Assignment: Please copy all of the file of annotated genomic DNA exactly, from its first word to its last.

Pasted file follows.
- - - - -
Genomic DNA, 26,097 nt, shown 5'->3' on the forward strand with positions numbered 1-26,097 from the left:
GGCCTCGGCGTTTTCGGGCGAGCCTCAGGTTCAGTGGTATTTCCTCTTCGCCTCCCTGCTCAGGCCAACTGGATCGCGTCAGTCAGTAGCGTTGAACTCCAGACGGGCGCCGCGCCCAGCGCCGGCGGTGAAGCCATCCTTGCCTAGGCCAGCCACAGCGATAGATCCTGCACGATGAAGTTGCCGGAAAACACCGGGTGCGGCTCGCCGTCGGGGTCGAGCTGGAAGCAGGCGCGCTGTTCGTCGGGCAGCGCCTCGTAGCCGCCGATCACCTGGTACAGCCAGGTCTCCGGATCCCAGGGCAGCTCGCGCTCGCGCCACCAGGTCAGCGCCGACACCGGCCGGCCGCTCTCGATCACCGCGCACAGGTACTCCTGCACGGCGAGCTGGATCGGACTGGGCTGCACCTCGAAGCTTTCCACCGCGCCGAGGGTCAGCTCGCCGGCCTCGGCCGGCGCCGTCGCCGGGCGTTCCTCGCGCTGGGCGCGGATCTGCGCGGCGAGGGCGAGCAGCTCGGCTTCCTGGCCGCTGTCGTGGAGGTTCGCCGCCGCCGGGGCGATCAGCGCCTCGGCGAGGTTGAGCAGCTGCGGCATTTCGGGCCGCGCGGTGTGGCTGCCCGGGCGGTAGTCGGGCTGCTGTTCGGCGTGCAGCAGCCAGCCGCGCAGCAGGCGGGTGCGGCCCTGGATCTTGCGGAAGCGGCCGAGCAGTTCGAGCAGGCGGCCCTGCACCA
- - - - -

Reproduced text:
Genomic DNA, 26,097 nt, shown 5'->3' on the forward strand with positions numbered 1-26,097 from the left:
GGCCTCGGCGTTTTCGGGCGAGCCTCAGGTTCAGTGGTATTTCCTCTTCGCCTCCCTGCTCAGGCCAACTGGATCGCGTCAGTCAGTAGCGTTGAACTCCAGACGGGCGCCGCGCCCAGCGCCGGCGGTGAAGCCATCCTTGCCTAGGCCAGCCACAGCGATAGATCCTGCACGATGAAGTTGCCGGAAAACACCGGGTGCGGCTCGCCGTCGGGGTCGAGCTGGAAGCAGGCGCGCTGTTCGTCGGGCAGCGCCTCGTAGCCGCCGATCACCTGGTACAGCCAGGTCTCCGGATCCCAGGGCAGCTCGCGCTCGCGCCACCAGGTCAGCGCCGACACCGGCCGGCCGCTCTCGATCACCGCGCACAGGTACTCCTGCACGGCGAGCTGGATCGGACTGGGCTGCACCTCGAAGCTTTCCACCGCGCCGAGGGTCAGCTCGCCGGCCTCGGCCGGCGCCGTCGCCGGGCGTTCCTCGCGCTGGGCGCGGATCTGCGCGGCGAGGGCGAGCAGCTCGGCTTCCTGGCCGCTGTCGTGGAGGTTCGCCGCCGCCGGGGCGATCAGCGCCTCGGCGAGGTTGAGCAGCTGCGGCATTTCGGGCCGCGCGGTGTGGCTGCCCGGGCGGTAGTCGGGCTGCTGTTCGGCGTGCAGCAGCCAGCCGCGCAGCAGGCGGGTGCGGCCCTGGATCTTGCGGAAGCGGCCGAGCAGTTCGAGCAGGCGGCCCTGCACCA